In 2002, PJ conceived, co-wrote, and directed columbinus, a documentary-style play about modern adolescence through the lens of the Columbine Shootings.  columbinus was created out of over four years of interviews with teenagers throughout the country and community members in Littleton, CO.  The play premiered in a co-production between Round House Theatre and Perseverance Theatre, and moved Off-Broadway to New York Theatre Workshop.  Ten years later, PJ returned to Littleton to re-interview survivors and wrote a third act.  The revised, three act version premiered at ATC and garnered critical praise from the New York Times, NPR, and the Wall Street Journal.  columbinus was nominated for two 2006 Lucille Lortel Awards, five 2005 Helen Hayes Awards and five 2013 Joseph Jefferson Awards, is published by Dramatic Publishing, and has seen over 100 productions around the world.  In 2010, he co-wrote the play Every Year is This Year with & about the legendary Maria Irene Fornes for ATC’s 25th Anniversary The Silver Project: 33 new plays exploring American events between 1985-2010.  His next documentary play, The Project(s), explores the history of Chicago’s public housing.  The Project(s) was developed at The Orchard Project; and received grants from the Chicago Community Trust and a MacArthur Foundation International Connections Grant for a collaboration with the Citizens Theatre in Glasgow, Scotland.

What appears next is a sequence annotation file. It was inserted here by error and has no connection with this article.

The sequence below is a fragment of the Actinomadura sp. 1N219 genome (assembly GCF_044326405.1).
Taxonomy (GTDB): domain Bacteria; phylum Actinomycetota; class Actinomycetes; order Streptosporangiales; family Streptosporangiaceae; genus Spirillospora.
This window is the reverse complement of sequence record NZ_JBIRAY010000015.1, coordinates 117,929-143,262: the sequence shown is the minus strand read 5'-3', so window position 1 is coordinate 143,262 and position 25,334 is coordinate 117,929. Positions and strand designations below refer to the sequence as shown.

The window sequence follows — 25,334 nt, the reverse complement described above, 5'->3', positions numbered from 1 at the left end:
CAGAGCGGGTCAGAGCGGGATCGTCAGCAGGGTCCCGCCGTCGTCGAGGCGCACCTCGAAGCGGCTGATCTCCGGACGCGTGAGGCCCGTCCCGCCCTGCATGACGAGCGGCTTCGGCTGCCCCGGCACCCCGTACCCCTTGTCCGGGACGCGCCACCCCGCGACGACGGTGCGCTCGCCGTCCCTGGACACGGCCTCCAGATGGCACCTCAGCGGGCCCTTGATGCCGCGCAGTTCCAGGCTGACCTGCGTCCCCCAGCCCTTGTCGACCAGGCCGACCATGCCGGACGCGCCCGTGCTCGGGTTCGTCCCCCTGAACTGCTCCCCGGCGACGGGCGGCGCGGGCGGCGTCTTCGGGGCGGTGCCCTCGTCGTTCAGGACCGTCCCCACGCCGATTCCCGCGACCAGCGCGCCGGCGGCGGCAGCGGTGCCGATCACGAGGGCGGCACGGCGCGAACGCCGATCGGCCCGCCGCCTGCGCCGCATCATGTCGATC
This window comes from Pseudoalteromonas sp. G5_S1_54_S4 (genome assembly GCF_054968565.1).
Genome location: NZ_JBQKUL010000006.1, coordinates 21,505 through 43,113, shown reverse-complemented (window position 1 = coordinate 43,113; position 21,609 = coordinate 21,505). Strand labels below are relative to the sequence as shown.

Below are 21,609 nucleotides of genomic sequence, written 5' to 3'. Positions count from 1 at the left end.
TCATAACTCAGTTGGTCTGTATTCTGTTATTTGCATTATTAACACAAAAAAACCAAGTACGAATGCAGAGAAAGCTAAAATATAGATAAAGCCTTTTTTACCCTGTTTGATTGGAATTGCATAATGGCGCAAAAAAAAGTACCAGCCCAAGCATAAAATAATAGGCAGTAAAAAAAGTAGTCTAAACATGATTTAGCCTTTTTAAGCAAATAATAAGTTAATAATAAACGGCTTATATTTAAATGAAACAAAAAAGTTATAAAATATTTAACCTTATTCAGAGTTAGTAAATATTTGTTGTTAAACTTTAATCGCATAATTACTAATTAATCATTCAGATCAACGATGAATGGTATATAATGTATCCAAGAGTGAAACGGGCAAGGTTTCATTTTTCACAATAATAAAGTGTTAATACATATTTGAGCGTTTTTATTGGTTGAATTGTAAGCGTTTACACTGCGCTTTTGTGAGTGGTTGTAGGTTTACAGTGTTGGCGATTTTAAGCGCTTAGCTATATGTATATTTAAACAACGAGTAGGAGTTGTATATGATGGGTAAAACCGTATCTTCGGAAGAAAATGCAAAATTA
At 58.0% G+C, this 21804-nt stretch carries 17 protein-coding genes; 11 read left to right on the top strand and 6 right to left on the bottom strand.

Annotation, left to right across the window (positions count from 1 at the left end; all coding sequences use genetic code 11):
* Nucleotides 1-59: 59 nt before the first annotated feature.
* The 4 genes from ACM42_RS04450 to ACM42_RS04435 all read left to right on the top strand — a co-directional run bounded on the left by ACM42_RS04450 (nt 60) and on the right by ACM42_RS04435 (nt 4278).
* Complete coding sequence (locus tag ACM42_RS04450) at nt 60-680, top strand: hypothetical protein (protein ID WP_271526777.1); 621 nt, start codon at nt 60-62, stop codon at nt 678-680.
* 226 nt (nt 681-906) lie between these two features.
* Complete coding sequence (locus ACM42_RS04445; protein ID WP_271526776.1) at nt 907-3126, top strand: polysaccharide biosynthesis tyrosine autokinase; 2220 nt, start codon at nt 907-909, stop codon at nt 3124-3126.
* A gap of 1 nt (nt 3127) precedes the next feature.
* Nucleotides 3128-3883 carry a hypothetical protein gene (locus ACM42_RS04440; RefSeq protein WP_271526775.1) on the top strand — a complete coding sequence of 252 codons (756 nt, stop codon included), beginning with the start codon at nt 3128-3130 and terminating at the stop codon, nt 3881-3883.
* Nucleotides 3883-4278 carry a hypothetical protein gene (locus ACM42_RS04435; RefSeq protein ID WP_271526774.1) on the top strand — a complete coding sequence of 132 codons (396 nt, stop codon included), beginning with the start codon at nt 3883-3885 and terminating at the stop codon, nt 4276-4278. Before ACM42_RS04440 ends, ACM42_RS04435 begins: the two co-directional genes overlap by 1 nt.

From 2004-07, he was the Artistic Director of Perseverance Theatre in Juneau, Alaska.  During his tenure, Perseverance expanded its staff, completed a $1.1M facility expansion/renovation and $1M Endowment campaign and sent productions Off-Broadway, Washington DC, and around the country. His directing credits include Equus, The Who’s Tommy, Hamlet, Twelfth Night, Hair, A Midsummer Night's Dream, Voyage, and columbinus.  PJ conceived and co-adapted Raven Odyssey, a theatrical journey of Alaska Native Raven stories, gathered through interviews with Elders from over ten villages across the state.  Other projects under PJ’s guidance were revised versions of The Laramie Project and The People’s Temple by members of the Tectonic Theatre Project (went on to The Guthrie Theatre) and Tlingit Macbeth, which presented at the Kennedy Center’s Shakespeare in Washington Festival in 2007.  He was appointed to the Mayor’s Performing Arts Center Commission in Juneau.